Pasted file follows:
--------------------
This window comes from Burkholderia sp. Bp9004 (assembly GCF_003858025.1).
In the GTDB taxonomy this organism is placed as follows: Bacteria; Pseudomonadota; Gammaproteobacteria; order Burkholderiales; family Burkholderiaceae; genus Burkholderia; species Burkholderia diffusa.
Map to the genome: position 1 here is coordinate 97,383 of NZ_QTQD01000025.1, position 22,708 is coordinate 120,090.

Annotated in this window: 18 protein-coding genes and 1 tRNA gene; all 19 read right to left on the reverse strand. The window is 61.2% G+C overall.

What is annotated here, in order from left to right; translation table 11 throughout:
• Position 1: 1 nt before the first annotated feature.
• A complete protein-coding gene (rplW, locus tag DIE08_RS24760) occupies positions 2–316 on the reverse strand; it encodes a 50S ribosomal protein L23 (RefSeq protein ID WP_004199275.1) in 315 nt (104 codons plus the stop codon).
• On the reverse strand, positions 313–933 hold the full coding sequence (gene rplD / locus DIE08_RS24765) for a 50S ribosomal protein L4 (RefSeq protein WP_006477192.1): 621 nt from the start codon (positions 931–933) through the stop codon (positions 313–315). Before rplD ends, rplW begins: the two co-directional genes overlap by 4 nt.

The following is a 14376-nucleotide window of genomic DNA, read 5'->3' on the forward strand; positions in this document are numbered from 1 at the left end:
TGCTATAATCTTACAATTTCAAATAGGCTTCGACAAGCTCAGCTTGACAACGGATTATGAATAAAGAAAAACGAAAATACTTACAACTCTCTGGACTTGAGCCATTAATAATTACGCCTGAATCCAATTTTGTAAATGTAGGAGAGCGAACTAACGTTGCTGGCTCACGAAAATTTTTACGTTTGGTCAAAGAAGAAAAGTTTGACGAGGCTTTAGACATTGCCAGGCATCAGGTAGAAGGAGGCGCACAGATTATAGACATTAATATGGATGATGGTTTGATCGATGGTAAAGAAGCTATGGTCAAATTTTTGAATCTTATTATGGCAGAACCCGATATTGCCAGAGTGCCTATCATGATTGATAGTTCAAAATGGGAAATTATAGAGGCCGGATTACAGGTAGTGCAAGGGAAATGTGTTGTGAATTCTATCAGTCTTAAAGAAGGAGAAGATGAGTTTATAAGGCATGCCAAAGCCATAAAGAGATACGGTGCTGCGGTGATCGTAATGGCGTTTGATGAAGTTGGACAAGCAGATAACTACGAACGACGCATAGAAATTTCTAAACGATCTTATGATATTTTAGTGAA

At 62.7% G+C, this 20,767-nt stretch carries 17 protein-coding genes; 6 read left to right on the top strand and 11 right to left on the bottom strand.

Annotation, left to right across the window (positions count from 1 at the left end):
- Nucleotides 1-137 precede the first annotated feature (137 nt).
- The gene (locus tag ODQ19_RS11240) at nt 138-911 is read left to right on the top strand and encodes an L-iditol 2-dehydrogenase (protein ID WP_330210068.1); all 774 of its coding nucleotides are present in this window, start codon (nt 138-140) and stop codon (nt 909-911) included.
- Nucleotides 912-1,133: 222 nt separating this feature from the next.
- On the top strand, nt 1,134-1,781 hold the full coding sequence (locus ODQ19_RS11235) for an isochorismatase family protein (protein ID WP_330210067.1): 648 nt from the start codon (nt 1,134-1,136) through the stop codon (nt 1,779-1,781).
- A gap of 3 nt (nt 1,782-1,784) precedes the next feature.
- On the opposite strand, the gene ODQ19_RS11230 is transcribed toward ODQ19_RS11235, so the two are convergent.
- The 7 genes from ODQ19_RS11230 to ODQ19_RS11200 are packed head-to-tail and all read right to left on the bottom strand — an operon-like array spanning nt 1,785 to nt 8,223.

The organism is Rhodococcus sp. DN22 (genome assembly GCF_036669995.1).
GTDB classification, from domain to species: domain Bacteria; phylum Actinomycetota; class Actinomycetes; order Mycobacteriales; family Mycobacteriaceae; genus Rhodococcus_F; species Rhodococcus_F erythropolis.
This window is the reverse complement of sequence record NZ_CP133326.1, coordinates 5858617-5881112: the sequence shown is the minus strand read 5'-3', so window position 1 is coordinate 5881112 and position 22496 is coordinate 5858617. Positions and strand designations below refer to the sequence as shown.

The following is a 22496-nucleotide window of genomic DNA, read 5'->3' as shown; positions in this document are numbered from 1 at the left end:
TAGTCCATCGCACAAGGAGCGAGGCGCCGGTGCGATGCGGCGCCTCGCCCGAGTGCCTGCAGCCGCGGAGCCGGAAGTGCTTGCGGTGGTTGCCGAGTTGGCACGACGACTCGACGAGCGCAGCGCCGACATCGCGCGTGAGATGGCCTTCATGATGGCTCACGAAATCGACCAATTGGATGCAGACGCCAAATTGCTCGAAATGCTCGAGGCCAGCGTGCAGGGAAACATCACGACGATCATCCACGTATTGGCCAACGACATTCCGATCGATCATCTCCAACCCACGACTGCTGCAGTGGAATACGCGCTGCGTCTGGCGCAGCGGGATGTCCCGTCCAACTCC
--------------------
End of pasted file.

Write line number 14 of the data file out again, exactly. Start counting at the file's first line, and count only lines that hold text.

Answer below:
- The gene (locus tag ODQ19_RS11240) at nt 138-911 is read left to right on the top strand and encodes an L-iditol 2-dehydrogenase (protein ID WP_330210068.1); all 774 of its coding nucleotides are present in this window, start codon (nt 138-140) and stop codon (nt 909-911) included.